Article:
Actual connections between historic Jews and East Africa were more tenuous, but the process of discovering imagined Semites took firm hold nevertheless. The Tutsi of Uganda, Rwanda and Burundi were labeled “Hamites” for their supposed cultural superiority, whereas smaller, darker people such as the Twa and Hutu were not. Although East African “Hamites” were hardly the equals of their European masters, they enjoyed a preferred status and more opportunities than their darker-skinned neighbors. Parfitt describes how these imposed, negotiated and adopted identities came to be irretrievably enmeshed with indigenous oral histories and myths, such as inherited shared experience of oppression and imagined blood lines.
Beginning after the abolition of slavery in America, networks developed among black Jews in America and black Jews in Africa. Over time, some of these ties diminished while others were made stronger by the groups themselves. Recently, for example, the Ibo strengthened their connections to Judaism by likening their experience as a minority scattered throughout Nigeria to the Jewish diaspora and referring to the Biafra genocide between 1967 and 1970 as another “Holocaust.”
The Beta Israel of Ethiopia, pejoratively labeled the Falasha (the name means “stranger”), gave life to their Judaism by building synagogues, learning Torah and practicing relatively strict forms of Jewish worship. Although they lack Jewish genetic markers, the Beta Israel were accepted as refugees and granted Israeli citizenship. To be sure, as Parfitt points out, not all Israelis have accepted the Beta Israel. Jews are hardly immune to color prejudice, and color has obstructed their smooth assimilation. And without a deeply historical or genetic connection to Judaism, the emigration of the Beta Israel could raise thorny questions about the “law of return” of other African groups.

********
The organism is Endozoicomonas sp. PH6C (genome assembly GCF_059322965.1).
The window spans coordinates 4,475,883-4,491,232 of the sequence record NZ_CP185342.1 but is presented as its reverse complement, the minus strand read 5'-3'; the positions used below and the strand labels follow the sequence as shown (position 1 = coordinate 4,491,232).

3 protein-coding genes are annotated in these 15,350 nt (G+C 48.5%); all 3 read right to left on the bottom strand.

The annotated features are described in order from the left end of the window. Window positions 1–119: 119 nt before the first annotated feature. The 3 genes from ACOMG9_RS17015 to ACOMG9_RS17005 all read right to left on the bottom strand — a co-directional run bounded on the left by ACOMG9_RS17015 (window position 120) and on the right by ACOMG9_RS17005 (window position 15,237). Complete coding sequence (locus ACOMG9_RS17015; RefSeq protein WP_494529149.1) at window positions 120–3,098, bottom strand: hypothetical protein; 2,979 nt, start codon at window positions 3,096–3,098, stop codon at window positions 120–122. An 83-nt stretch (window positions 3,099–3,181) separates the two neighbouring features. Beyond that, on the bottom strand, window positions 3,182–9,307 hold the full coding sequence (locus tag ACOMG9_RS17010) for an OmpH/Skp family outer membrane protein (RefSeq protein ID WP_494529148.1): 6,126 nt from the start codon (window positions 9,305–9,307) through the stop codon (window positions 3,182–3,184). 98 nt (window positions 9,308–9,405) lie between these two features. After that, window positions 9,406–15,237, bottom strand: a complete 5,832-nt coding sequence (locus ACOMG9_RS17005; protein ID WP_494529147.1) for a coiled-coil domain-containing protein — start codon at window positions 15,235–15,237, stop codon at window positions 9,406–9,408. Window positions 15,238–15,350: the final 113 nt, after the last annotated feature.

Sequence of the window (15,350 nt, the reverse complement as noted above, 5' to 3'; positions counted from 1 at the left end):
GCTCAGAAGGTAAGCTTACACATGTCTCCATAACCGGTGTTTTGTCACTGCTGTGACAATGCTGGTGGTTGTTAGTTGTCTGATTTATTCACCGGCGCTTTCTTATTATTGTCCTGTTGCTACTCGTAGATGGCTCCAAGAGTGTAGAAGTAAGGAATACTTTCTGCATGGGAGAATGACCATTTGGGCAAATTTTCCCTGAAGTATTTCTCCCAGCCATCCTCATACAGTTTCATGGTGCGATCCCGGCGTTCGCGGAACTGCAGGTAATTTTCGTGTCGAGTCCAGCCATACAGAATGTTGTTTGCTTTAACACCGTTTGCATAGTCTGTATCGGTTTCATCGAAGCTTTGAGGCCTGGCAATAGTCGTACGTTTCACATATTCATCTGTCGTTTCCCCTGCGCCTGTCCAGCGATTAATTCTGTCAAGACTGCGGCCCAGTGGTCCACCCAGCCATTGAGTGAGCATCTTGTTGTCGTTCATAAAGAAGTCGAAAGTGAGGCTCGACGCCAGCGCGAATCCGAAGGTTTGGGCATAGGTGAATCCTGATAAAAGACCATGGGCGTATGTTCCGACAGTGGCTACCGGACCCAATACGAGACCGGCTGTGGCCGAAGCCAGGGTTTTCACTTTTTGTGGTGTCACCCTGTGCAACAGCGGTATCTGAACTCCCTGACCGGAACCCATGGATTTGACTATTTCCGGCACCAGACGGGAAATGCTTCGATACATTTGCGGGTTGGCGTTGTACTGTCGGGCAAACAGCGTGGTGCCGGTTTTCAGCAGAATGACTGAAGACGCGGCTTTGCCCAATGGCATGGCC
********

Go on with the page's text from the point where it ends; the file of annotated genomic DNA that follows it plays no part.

Exploring race narratives over centuries in which not only were Jews cast as blacks but blacks as Jews, Parfitt details the complex, shifting relationships between religious and racial definitions and their actual impact on various groups. The results may be surprising to those who perceive identity as something fixed and immutable, when, in reality, it is a social creation arising from contact with other cultures, casual and sometimes deliberate misunderstandings, political and economic needs and profoundly held beliefs.
Closer to home, although also interwoven with African history, is Parfitt’s discussion of the rich and sometimes fraught relationship between American blacks and American Jews. Although white colonials had imposed Hamitic labels on African blacks, they never thought that some might actually practice the religion of the Hebrews. Black Jewish congregations existed in the United States but were largely ignored by Christians until the mid-19th century, when the growing Pentecostal movement led to rapid conversion of American blacks to Evangelical Christianity.
Initially cordial black-Jewish social relations had converged in the Jazz Age and other popular music of the 20th century. And Jews who had themselves been the victims of prejudice had long been prominent in the civil rights movement and the founding of the NAACP. But as more Jews joined the middle class and a majority of blacks remained below the poverty line, the gap between them widened. Anti-Jewish prejudice penetrated black churches. At the same time, many labor unions refused to admit blacks. The appearance of Islam in black communities led to further strains as some black Muslims took up the anti-Semitism nurtured by the bloody Arab-Israeli conflict in the Middle East.
The processes that brought black converts to Islam are hardly different from those that made others Jews or Christians. In throwing light on the source of our beliefs, Parfitt makes transparently clear how prejudice and desire for status, to cite just two verities of human behavior, interact with ever-changing features of the political and economic landscape to transform human identities.
Gloria Levitas is an anthropologist and author who writes on food and culture, psychology and literature and has edited a collection of American Indian poetry.